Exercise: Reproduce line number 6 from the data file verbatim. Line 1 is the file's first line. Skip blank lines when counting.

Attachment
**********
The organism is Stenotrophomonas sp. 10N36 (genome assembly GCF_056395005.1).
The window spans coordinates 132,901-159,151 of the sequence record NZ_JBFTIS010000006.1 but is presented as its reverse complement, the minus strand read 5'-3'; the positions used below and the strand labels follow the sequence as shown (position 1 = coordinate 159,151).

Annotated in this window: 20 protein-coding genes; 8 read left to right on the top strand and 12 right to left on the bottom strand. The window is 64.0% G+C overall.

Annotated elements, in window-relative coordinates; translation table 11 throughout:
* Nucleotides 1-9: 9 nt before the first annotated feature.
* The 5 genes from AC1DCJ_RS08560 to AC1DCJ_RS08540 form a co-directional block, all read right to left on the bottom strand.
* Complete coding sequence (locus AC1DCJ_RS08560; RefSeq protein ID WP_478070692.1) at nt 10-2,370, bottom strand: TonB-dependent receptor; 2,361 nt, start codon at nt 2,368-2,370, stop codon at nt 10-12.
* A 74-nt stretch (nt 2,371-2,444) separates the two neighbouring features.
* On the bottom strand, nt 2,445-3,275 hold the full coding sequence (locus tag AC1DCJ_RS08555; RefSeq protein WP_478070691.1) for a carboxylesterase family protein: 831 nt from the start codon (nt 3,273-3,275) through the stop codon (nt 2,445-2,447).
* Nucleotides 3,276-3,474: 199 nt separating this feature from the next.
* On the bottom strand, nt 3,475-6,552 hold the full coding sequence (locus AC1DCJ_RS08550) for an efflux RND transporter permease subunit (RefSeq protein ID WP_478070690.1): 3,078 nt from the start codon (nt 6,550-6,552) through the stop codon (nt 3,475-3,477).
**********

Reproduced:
* The 5 genes from AC1DCJ_RS08560 to AC1DCJ_RS08540 form a co-directional block, all read right to left on the bottom strand.